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Pacific Sun - 9/24/2012
Since 1944, when Austrian pediatrician Hans Asperger first noticed a set of characteristics in children that would eventually bear his name, Asperger’s syndrome has gone from a largely misunderstood condition to one that has captured the attention of popular culture, showing up on television shows like Parenthood, in bestselling novels and in films (many feel that The Girl With the Dragon Tattoo’s Lisbeth Salander is textbook Asperger’s).
While Asperger’s syndrome, considered by professionals to be on the autism "spectrum," has made its way into the social consciousness, ironically, those with the condition, who call themselves "Aspies," have trouble understanding and using basic social cues. Because of Aspies’ obsessive interests in specific subjects, and oftentimes repetitive behaviors, socializing can be an awkward, even agonizing, experience - many are bullied and teased - and they can prove challenging for teachers who don’t have experience dealing with their unique brains.
Yet, while Aspies may have difficulties communicating in "socially acceptable" ways, they do communicate, and often articulately. Many Aspies (and high-functioning autistics) have high I. Q. s and are extremely bright. Many marry and have children and successful careers.
Those are the lucky ones. For other Aspies, because of the limits of public schools, a lack of special education among teachers and the cruelty of peers who don’t understand them, they may spend years struggling with the conundrum of being a bright person who nonetheless struggles or even fails in school and work.
The diagnosis first entered into the American Psychiatric Association’s "bible" - the Diagnostic and Statistical Manual of Mental Disorders (the DSM) - in 1994 and since then, Asperger’s has always been considered a separate but "similar" developmental disorder to autism, with which it shares many traits. Before then, Aspies were often misdiagnosed with conditions ranging from ADHD to schizophrenia.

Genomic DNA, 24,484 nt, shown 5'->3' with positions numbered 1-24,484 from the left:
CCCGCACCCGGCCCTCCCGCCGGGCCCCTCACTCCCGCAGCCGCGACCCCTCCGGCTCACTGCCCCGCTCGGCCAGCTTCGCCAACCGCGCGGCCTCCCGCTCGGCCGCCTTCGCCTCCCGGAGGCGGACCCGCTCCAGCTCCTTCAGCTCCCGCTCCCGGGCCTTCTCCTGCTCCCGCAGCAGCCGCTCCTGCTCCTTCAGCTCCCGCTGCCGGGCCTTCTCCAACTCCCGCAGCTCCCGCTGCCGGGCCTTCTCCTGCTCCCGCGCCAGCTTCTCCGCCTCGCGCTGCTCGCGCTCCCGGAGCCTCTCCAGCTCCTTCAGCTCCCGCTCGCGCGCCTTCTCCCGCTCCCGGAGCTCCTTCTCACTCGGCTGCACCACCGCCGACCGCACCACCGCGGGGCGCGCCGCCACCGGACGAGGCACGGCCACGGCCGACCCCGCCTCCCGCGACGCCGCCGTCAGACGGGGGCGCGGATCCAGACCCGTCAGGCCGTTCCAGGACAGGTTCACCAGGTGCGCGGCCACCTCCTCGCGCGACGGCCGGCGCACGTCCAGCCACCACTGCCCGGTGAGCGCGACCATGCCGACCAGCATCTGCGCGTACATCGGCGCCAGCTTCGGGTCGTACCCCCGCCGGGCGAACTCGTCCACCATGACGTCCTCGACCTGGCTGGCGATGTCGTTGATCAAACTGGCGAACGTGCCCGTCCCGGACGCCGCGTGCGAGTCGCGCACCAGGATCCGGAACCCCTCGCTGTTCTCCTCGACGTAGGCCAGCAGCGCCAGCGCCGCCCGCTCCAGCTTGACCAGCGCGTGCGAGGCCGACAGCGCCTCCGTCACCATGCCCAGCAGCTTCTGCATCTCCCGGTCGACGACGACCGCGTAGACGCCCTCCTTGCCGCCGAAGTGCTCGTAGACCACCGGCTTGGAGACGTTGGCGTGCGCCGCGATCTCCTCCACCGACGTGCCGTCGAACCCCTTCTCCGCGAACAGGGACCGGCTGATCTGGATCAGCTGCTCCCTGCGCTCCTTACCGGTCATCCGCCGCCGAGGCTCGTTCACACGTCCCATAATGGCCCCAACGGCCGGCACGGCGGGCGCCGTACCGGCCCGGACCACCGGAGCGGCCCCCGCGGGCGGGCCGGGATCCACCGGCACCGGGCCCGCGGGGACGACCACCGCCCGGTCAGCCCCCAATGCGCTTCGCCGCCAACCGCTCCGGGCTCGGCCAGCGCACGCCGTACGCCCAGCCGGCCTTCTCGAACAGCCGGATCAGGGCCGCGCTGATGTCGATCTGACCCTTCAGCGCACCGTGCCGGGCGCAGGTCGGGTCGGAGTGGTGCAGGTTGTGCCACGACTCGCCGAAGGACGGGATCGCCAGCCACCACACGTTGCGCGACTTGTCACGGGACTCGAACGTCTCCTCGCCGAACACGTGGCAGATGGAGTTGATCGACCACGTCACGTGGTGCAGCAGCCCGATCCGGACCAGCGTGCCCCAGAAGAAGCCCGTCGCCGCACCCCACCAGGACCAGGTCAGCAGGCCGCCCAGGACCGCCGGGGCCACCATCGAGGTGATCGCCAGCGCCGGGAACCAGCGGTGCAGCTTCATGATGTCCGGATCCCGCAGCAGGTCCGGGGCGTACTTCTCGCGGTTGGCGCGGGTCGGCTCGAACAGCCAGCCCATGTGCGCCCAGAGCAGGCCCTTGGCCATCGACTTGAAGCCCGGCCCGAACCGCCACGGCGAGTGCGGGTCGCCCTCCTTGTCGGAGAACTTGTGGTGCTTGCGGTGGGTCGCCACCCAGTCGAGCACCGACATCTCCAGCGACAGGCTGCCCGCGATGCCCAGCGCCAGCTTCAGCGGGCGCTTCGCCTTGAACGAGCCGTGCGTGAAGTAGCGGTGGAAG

Now, a proposal to remove Asperger’s as a separate diagnosis, and lump it into the generic "autism spectrum disorder," is causing concern among educators and Aspies.
Janet Lawson, MFT, is founder and CEO of Autistry Studios in San Rafael, a private nonprofit organization that offers pre-vocational (and new this summer, vocational) skills to kids with high-functioning autism and Asperger’s syndrome. Her son Ian, now 17, was diagnosed autistic at the age of 2-1/2. "Our folks with Asperger’s need services," she says. "They often pass because they’re very bright and seem to be quite capable, and yet again and again we see our Asperger students fail at college, and employment. They may be able to do high math and physics but can’t seem to get to work on time or self-motivate and take initiative in a way that makes them a productive employee."
Lawson’s concern about the change in the DSM classification is that it could allow for a re-prioritizing of funds from regional centers that are in charge of allotting funds to schools. "I can imagine a re -defining of funding where they may look into it and say ’we’re only going to fund those people with lower I.Q.s .’ Well, high-functioning individuals with Asperger’s often have high I.Q.s."
Courtenay Bell is the creative director of Autistry, a special education teacher and a self-identified Aspie. She says there is some comfort in the label. "Growing up many of us were called things like spaz, freak, bookworm, etc., and when I was diagnosed as having Asperger’s I was relieved and happy to have a community of people like me."
Bell points out that one in 88 children is now being diagnosed with an autism spectrum disorder every year. The high-functioning kids need vastly different educational support that many lament is hard to find within the public school system. Bell is grateful to have been able to attend private schools most of her life.